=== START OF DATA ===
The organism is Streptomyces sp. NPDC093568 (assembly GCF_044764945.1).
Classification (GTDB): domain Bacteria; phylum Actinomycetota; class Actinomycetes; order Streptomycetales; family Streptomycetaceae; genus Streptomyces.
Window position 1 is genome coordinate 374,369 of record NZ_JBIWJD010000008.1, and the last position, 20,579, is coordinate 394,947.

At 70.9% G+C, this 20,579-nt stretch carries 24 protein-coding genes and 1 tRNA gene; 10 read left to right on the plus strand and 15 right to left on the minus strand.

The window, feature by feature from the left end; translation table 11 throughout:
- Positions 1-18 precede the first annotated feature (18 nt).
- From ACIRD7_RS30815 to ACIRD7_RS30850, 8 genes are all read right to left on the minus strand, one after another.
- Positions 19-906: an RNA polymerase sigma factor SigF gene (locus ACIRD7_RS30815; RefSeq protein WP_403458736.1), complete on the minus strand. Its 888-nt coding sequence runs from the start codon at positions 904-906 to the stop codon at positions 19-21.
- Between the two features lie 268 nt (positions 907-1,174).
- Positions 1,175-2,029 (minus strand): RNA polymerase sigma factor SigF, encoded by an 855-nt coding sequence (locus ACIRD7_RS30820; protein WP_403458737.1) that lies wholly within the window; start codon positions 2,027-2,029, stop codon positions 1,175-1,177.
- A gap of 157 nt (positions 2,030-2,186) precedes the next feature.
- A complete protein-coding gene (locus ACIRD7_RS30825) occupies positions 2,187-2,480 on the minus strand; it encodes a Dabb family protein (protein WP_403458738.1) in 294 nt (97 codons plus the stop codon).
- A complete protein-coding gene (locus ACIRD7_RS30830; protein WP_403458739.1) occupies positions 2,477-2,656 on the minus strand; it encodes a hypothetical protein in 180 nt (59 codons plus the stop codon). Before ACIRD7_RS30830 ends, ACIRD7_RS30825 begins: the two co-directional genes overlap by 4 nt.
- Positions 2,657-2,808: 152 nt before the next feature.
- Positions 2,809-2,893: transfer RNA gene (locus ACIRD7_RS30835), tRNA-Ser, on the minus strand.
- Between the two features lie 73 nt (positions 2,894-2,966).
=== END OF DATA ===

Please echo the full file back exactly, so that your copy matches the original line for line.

The organism is Streptomyces sp. NPDC093568 (assembly GCF_044764945.1).
Classification (GTDB): domain Bacteria; phylum Actinomycetota; class Actinomycetes; order Streptomycetales; family Streptomycetaceae; genus Streptomyces.
Window position 1 is genome coordinate 374,369 of record NZ_JBIWJD010000008.1, and the last position, 20,579, is coordinate 394,947.

At 70.9% G+C, this 20,579-nt stretch carries 24 protein-coding genes and 1 tRNA gene; 10 read left to right on the plus strand and 15 right to left on the minus strand.

The window, feature by feature from the left end; translation table 11 throughout:
- Positions 1-18 precede the first annotated feature (18 nt).
- From ACIRD7_RS30815 to ACIRD7_RS30850, 8 genes are all read right to left on the minus strand, one after another.
- Positions 19-906: an RNA polymerase sigma factor SigF gene (locus ACIRD7_RS30815; RefSeq protein WP_403458736.1), complete on the minus strand. Its 888-nt coding sequence runs from the start codon at positions 904-906 to the stop codon at positions 19-21.
- Between the two features lie 268 nt (positions 907-1,174).
- Positions 1,175-2,029 (minus strand): RNA polymerase sigma factor SigF, encoded by an 855-nt coding sequence (locus ACIRD7_RS30820; protein WP_403458737.1) that lies wholly within the window; start codon positions 2,027-2,029, stop codon positions 1,175-1,177.
- A gap of 157 nt (positions 2,030-2,186) precedes the next feature.
- A complete protein-coding gene (locus ACIRD7_RS30825) occupies positions 2,187-2,480 on the minus strand; it encodes a Dabb family protein (protein WP_403458738.1) in 294 nt (97 codons plus the stop codon).
- A complete protein-coding gene (locus ACIRD7_RS30830; protein WP_403458739.1) occupies positions 2,477-2,656 on the minus strand; it encodes a hypothetical protein in 180 nt (59 codons plus the stop codon). Before ACIRD7_RS30830 ends, ACIRD7_RS30825 begins: the two co-directional genes overlap by 4 nt.
- Positions 2,657-2,808: 152 nt before the next feature.
- Positions 2,809-2,893: transfer RNA gene (locus ACIRD7_RS30835), tRNA-Ser, on the minus strand.
- Between the two features lie 73 nt (positions 2,894-2,966).